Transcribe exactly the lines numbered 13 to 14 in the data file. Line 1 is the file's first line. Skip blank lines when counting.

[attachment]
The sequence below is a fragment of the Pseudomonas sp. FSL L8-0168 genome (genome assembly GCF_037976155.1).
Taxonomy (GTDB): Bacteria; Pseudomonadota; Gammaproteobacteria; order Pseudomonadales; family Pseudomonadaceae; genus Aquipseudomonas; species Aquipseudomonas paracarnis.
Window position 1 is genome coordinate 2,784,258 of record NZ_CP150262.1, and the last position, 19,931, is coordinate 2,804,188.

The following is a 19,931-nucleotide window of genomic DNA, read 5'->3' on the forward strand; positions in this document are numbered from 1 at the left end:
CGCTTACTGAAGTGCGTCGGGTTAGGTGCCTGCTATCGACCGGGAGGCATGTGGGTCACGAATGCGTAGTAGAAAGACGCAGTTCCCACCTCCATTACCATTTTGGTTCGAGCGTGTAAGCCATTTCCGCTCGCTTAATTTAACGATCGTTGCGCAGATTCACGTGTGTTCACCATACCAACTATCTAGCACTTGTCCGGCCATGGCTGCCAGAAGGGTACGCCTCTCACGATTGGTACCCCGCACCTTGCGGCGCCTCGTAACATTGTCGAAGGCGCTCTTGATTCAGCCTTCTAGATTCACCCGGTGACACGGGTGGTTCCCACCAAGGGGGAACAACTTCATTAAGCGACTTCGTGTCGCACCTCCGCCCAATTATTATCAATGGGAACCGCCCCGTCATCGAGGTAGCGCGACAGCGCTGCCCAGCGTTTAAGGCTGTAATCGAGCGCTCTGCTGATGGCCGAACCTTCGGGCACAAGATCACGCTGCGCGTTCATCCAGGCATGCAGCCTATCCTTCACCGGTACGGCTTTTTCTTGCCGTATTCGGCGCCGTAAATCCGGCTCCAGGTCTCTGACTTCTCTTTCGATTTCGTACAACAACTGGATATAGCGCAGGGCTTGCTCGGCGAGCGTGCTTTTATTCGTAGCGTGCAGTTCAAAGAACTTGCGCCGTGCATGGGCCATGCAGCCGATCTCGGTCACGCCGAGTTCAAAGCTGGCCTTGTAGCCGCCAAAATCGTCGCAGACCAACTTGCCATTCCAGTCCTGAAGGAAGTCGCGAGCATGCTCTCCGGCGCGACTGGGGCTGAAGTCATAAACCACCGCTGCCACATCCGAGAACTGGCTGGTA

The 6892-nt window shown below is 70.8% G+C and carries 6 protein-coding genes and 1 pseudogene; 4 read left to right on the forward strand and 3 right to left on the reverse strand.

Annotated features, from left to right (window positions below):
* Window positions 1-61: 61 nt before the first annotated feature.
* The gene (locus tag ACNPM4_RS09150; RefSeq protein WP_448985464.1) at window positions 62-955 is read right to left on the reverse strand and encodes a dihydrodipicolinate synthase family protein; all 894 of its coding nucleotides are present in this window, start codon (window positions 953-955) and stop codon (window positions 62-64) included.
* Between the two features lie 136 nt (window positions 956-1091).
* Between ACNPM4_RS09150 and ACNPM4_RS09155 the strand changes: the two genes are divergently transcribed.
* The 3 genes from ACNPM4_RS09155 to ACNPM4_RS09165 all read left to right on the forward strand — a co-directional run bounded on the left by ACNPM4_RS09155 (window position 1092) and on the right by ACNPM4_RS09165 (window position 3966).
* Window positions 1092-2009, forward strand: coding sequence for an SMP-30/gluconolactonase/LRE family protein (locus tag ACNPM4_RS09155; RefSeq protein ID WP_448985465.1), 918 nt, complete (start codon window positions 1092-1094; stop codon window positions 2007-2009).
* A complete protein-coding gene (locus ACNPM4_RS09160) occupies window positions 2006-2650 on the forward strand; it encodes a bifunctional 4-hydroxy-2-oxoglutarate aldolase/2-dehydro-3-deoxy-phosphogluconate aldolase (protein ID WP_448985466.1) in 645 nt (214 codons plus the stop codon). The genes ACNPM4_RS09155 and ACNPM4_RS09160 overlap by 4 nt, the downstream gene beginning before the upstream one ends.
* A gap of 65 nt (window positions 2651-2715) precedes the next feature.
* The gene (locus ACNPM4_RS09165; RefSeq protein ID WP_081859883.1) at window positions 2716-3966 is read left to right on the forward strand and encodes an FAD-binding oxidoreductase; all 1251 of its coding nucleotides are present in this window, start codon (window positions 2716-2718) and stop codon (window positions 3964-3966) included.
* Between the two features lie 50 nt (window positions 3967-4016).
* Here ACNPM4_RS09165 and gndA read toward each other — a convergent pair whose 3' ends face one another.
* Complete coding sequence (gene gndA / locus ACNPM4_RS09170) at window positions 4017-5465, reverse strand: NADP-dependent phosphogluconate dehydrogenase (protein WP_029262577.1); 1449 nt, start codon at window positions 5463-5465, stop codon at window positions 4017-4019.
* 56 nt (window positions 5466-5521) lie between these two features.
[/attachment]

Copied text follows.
* Window positions 1092-2009, forward strand: coding sequence for an SMP-30/gluconolactonase/LRE family protein (locus tag ACNPM4_RS09155; RefSeq protein ID WP_448985465.1), 918 nt, complete (start codon window positions 1092-1094; stop codon window positions 2007-2009).
* A complete protein-coding gene (locus ACNPM4_RS09160) occupies window positions 2006-2650 on the forward strand; it encodes a bifunctional 4-hydroxy-2-oxoglutarate aldolase/2-dehydro-3-deoxy-phosphogluconate aldolase (protein ID WP_448985466.1) in 645 nt (214 codons plus the stop codon). The genes ACNPM4_RS09155 and ACNPM4_RS09160 overlap by 4 nt, the downstream gene beginning before the upstream one ends.